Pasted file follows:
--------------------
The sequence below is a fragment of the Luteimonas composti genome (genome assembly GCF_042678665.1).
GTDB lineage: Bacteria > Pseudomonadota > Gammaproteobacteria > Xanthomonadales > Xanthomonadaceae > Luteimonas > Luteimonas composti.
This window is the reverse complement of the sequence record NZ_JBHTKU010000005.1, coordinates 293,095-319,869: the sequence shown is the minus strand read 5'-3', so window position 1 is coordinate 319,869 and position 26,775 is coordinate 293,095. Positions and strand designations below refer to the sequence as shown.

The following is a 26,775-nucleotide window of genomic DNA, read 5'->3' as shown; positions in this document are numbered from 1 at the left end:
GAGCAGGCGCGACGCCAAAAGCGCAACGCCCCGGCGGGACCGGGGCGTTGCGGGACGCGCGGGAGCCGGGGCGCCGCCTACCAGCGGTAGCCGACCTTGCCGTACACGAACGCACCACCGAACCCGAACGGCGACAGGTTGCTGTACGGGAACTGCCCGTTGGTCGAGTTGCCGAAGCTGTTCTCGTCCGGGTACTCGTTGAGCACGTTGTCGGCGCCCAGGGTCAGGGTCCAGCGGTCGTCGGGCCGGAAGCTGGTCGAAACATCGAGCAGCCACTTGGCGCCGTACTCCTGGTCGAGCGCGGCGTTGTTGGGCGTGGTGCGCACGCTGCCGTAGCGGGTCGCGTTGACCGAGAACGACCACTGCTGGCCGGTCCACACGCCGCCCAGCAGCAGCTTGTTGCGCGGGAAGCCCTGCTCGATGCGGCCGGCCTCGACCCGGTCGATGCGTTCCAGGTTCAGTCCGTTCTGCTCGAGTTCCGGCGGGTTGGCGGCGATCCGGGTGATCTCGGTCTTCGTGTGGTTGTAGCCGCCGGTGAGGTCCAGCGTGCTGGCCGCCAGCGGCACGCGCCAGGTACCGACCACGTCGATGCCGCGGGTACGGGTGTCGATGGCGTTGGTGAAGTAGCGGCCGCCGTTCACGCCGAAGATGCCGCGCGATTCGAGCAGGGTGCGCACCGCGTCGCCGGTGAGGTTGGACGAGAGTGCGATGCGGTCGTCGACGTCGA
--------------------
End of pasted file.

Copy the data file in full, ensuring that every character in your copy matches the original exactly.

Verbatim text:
The sequence below is a fragment of the Luteimonas composti genome (genome assembly GCF_042678665.1).
GTDB lineage: Bacteria > Pseudomonadota > Gammaproteobacteria > Xanthomonadales > Xanthomonadaceae > Luteimonas > Luteimonas composti.
This window is the reverse complement of the sequence record NZ_JBHTKU010000005.1, coordinates 293,095-319,869: the sequence shown is the minus strand read 5'-3', so window position 1 is coordinate 319,869 and position 26,775 is coordinate 293,095. Positions and strand designations below refer to the sequence as shown.

The following is a 26,775-nucleotide window of genomic DNA, read 5'->3' as shown; positions in this document are numbered from 1 at the left end:
GAGCAGGCGCGACGCCAAAAGCGCAACGCCCCGGCGGGACCGGGGCGTTGCGGGACGCGCGGGAGCCGGGGCGCCGCCTACCAGCGGTAGCCGACCTTGCCGTACACGAACGCACCACCGAACCCGAACGGCGACAGGTTGCTGTACGGGAACTGCCCGTTGGTCGAGTTGCCGAAGCTGTTCTCGTCCGGGTACTCGTTGAGCACGTTGTCGGCGCCCAGGGTCAGGGTCCAGCGGTCGTCGGGCCGGAAGCTGGTCGAAACATCGAGCAGCCACTTGGCGCCGTACTCCTGGTCGAGCGCGGCGTTGTTGGGCGTGGTGCGCACGCTGCCGTAGCGGGTCGCGTTGACCGAGAACGACCACTGCTGGCCGGTCCACACGCCGCCCAGCAGCAGCTTGTTGCGCGGGAAGCCCTGCTCGATGCGGCCGGCCTCGACCCGGTCGATGCGTTCCAGGTTCAGTCCGTTCTGCTCGAGTTCCGGCGGGTTGGCGGCGATCCGGGTGATCTCGGTCTTCGTGTGGTTGTAGCCGCCGGTGAGGTCCAGCGTGCTGGCCGCCAGCGGCACGCGCCAGGTACCGACCACGTCGATGCCGCGGGTACGGGTGTCGATGGCGTTGGTGAAGTAGCGGCCGCCGTTCACGCCGAAGATGCCGCGCGATTCGAGCAGGGTGCGCACCGCGTCGCCGGTGAGGTTGGACGAGAGTGCGATGCGGTCGTCGACGTCGA